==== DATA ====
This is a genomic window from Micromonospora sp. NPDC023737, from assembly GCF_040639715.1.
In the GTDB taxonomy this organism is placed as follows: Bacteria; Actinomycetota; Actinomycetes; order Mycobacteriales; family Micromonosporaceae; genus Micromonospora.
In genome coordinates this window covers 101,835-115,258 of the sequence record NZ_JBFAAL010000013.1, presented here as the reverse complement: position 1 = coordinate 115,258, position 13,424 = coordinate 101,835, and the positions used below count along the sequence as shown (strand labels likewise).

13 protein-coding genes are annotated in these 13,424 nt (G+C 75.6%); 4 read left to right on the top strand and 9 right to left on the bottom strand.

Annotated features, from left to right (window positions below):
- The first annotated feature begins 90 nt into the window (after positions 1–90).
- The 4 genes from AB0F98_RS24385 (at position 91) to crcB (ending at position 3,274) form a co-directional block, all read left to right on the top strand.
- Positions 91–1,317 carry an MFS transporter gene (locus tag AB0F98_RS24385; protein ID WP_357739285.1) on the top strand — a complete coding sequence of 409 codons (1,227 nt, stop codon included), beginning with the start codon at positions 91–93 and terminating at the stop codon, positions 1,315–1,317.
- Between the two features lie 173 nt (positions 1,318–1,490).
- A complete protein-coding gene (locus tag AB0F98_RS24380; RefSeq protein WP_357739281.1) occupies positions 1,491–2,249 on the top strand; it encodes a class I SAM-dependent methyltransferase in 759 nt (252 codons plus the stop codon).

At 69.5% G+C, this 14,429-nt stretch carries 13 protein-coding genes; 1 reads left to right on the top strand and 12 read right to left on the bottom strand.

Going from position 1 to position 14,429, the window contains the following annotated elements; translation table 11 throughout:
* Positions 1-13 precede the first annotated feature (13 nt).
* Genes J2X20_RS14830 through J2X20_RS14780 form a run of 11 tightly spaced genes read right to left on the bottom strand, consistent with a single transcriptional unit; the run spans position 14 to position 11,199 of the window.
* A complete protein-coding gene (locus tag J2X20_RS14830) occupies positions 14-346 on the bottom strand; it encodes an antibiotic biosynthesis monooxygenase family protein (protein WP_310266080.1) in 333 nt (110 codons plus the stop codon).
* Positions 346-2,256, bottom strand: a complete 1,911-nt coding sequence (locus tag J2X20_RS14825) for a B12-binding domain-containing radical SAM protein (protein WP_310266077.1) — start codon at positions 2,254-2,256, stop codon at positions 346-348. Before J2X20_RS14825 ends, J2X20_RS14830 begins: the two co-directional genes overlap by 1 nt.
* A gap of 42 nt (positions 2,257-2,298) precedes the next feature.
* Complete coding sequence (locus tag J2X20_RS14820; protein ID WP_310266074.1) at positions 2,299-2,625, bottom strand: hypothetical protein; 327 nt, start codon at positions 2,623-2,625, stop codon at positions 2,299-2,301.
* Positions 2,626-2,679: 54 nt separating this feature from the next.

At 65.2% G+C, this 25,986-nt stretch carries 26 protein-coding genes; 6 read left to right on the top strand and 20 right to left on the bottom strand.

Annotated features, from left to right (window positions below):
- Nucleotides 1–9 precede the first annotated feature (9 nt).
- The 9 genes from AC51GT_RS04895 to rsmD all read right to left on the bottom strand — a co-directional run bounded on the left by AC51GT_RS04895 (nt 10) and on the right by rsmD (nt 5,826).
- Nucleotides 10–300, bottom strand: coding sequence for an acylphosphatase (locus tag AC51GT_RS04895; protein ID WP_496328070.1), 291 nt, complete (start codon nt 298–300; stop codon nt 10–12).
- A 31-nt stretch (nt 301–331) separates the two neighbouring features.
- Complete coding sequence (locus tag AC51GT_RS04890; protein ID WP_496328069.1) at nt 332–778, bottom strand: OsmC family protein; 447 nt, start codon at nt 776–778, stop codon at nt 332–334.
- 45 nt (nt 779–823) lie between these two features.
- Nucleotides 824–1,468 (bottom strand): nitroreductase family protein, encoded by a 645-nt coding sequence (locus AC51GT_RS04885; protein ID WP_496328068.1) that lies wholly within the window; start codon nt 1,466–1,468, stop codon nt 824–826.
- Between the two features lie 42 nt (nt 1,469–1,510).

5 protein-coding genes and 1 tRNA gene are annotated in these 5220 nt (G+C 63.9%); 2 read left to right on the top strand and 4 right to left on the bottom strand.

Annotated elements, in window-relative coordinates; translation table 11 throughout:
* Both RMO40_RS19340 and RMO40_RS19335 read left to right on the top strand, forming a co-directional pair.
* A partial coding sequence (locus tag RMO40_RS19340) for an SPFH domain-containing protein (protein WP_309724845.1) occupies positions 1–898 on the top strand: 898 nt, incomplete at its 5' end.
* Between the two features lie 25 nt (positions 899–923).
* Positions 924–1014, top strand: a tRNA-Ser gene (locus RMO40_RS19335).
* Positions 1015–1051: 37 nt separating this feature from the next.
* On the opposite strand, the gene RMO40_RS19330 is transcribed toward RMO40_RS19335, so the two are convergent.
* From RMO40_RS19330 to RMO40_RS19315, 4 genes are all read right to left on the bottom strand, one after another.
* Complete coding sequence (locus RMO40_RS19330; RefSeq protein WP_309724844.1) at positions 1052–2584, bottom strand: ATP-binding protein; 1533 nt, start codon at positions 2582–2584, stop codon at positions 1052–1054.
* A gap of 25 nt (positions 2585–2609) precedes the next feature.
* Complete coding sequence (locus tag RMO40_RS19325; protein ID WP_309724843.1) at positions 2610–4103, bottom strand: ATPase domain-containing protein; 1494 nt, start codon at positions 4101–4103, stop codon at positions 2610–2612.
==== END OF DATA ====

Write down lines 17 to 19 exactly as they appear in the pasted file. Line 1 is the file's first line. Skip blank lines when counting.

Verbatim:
* A gap of 42 nt (positions 2,257-2,298) precedes the next feature.
* Complete coding sequence (locus tag J2X20_RS14820; protein ID WP_310266074.1) at positions 2,299-2,625, bottom strand: hypothetical protein; 327 nt, start codon at positions 2,623-2,625, stop codon at positions 2,299-2,301.
* Positions 2,626-2,679: 54 nt separating this feature from the next.